My earliest recollection of Ramona is connected to cookies—chocolate chip cookies—because that’s what Grandma Schubert had waiting for me when I came to visit. She kept them in an old tin lard bucket—the first thing I saw when I came onto the back porch of their little house on west 4th street in Ramona.
Coming to Ramona meant freedom! I could run all over town with my cousins and feel safe. I could be wildly loud—something that didn’t happen as a preacher’s daughter, under the scrutiny of a congregation. And I could eat all the cookies I wanted—even though my mother admonished, “Only one!”—because Grandpa said I could! What sweet ties that bind.
As a child, I returned to Ramona mostly for funerals, or when harvest rolled around, and my dad wanted to get a feel for the country again. Dad was born and raised on the Ehrhardt place just south of town; Mom was born at the Schubert farm, just west. They went to high school here and fell in love in orchestra class. There are so many ties that bind.
As a young adult, I didn’t return much to Ramona. I was in my 30s when I came back for a reunion—a ritual my aunts and uncles faithfully continued, year after year. My uncle Clarence Struebing showed his jubilation at having someone from the younger generation show up, by saying, “I’ll pay for your meal!” The catered meal only cost $5 a person, but his generosity was such a lovely gesture; just another tie that connected my heart to his.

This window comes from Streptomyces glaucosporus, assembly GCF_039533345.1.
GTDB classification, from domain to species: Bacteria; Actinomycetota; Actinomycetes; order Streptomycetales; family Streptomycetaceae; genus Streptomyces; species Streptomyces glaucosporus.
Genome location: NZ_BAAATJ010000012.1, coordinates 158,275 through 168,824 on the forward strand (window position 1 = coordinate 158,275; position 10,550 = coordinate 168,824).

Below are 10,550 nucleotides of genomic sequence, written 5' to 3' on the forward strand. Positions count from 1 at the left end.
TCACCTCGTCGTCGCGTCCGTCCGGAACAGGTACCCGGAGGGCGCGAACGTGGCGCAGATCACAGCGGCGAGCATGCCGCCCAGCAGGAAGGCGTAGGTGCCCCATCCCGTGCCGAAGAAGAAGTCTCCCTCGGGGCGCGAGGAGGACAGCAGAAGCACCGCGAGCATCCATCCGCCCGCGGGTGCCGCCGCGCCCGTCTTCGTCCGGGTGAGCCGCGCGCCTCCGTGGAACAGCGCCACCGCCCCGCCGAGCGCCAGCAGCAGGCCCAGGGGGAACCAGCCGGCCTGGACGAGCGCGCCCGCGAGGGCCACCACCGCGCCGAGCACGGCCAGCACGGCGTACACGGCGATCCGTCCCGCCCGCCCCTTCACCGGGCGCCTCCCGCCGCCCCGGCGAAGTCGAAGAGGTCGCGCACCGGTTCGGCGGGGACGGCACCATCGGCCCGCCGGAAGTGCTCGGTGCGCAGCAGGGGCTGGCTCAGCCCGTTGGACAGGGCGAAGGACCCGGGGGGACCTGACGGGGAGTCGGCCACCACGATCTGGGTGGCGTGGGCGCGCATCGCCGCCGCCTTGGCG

In 1986, we returned to Ramona once more—this time, to celebrate our parents’ 50th wedding anniversary with the extended family. One morning after breakfast, My sister, Pat, went strolling around town and found a little house—not lived in—that “called to her.”
Older by 12 years, Pat had a very strong connection to Ramona--she lived the first four years of her life on a Scully southwest of town. She longed for a little house here, so her children could experience the magic of rural life. She coaxed me, and cousin Gary, to the little house on main street.
“It’s in pretty good shape,” she said convincingly, as we peered in the windows, “all it needs is a new roof, new foundation, plumbing and electrical.”